When cattlemen put an asking price on a bull or a load of calves, they set it as high as they can reasonably hope for a sale. At an auction, the sale manager announces the target price before calling for bids. Grocers take a similar tack, but feedback is not as direct at the meat case.
Feeders bid on cattle by penciling out the highest price they can pay and still maintain a shot at profit. Packers need a certain number of cattle harvested through their plants, bought at a particular price, to stay afloat. That cost/sales formula follows beef as it continues toward consumers.
Stop trying to get maximum production. No more topping last years average daily gains. Enough with the peak efficiencies and quit angling for record marbling scores every time. Does that advice cause a pause? Reaching those goals takes years of focus, so it can be hard to let go, even if the long-term profitability of your farm or ranch depends on it.
Farm and ranch freezers are often full of homeraised beef, yet producer families still enjoy the classic steakhouse experience now and again. With a quick scan of the menu and some cowboy math, most producers figure the New York strip list price at a hefty premium to the weekly salebarn reports for beef on the hoof.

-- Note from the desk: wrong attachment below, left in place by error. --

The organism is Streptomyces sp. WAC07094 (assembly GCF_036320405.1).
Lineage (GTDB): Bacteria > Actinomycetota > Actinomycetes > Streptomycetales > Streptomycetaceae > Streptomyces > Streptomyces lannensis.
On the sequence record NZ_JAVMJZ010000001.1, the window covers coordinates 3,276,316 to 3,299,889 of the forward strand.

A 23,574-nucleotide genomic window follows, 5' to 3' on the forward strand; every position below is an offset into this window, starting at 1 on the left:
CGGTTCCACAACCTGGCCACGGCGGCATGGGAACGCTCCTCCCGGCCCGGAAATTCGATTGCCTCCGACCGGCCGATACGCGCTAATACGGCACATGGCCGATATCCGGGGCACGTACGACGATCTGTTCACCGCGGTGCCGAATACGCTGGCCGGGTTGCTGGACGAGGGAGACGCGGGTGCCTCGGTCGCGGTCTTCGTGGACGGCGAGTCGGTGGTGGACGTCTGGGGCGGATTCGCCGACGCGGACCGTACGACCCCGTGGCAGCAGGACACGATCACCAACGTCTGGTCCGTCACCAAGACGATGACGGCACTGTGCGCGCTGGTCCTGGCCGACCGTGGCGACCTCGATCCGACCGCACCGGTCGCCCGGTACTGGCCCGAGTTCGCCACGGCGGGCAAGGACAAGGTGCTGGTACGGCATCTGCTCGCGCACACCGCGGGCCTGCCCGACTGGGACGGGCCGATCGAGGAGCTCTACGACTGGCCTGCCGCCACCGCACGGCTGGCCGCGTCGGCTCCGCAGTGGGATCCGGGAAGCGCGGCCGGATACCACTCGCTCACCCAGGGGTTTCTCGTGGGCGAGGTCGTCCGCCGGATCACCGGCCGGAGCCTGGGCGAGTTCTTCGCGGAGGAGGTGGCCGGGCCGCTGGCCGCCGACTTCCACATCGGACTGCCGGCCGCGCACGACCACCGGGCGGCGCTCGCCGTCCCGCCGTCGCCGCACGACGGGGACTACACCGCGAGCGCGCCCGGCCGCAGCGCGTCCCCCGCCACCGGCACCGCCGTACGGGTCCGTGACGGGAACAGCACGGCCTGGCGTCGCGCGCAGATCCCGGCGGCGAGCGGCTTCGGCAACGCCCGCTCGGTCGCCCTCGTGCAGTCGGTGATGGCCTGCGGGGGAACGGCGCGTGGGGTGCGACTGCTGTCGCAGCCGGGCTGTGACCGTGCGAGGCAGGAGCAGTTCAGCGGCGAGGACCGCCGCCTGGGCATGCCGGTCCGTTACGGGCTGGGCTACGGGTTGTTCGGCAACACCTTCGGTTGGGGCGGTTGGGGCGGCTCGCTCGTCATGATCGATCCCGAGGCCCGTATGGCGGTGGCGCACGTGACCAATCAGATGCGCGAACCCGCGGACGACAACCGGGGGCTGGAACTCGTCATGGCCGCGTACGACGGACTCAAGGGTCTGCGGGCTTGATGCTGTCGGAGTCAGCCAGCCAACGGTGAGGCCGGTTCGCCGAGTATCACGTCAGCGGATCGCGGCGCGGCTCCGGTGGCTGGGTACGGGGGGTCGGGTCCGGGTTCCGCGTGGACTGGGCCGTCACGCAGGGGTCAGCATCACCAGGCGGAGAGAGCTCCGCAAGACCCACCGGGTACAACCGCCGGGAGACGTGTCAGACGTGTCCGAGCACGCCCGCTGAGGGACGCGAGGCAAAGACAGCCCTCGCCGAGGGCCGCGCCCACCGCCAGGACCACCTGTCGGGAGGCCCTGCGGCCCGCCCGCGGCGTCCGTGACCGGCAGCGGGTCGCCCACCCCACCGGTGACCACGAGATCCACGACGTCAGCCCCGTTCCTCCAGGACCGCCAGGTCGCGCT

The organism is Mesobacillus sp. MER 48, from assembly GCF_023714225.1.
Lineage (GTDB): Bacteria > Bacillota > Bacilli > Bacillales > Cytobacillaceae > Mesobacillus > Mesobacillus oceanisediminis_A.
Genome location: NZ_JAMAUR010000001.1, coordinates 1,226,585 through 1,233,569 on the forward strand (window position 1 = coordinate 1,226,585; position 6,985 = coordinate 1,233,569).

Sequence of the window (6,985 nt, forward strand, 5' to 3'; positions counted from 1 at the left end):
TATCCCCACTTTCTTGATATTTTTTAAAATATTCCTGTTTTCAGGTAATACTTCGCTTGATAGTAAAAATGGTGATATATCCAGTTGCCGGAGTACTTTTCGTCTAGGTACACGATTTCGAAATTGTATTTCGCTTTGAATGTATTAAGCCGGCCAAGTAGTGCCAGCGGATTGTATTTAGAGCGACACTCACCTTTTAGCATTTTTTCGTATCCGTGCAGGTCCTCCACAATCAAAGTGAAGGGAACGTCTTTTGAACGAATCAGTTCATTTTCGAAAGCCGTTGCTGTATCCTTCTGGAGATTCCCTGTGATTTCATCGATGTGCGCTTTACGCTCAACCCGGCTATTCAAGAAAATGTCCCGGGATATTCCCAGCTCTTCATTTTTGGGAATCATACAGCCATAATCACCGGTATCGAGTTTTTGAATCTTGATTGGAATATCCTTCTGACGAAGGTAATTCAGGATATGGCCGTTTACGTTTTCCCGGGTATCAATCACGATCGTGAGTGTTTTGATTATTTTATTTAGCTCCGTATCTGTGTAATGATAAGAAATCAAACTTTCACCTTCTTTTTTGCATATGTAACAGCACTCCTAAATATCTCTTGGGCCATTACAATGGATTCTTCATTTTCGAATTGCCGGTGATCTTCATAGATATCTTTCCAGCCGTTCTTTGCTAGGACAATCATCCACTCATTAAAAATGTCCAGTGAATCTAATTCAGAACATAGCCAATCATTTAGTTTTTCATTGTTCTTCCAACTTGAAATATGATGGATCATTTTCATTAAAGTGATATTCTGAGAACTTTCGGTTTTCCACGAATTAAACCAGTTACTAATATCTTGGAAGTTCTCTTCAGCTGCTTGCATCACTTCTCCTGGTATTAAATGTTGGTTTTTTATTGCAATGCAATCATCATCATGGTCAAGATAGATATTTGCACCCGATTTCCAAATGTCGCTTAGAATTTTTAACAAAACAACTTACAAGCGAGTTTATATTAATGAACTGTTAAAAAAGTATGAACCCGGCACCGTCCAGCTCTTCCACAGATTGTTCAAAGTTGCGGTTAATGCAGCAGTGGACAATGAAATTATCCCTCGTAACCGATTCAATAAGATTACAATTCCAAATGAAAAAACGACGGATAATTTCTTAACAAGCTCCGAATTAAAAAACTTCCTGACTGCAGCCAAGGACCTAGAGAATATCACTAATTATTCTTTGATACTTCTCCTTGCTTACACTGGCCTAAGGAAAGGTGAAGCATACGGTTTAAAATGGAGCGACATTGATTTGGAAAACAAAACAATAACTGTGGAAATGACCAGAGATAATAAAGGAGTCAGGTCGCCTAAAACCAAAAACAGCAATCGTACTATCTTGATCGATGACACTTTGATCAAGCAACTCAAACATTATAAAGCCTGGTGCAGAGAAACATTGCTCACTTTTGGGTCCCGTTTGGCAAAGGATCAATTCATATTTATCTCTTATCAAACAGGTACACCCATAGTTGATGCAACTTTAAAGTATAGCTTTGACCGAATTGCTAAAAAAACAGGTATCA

How can retained placenta problems be prevented?
Since there are many causes of retained placenta, there is no simple answer. Some of the obvious answers include: (1) don’t allow cows to get too thin or too fat before calving, (2) reduce stress near calving as much as possible, (3) prevent exposure to pine needles, juniper trees, and pine trees (particularly ponderosa pines) before calving, (4) make sure your trace mineral and vitamin supplementation program is adequate, (5) prevent foothill abortion problems, and (6) maintain a sound vaccination program to minimize the chance of viral or bacterial abortions.
Because calving problems often result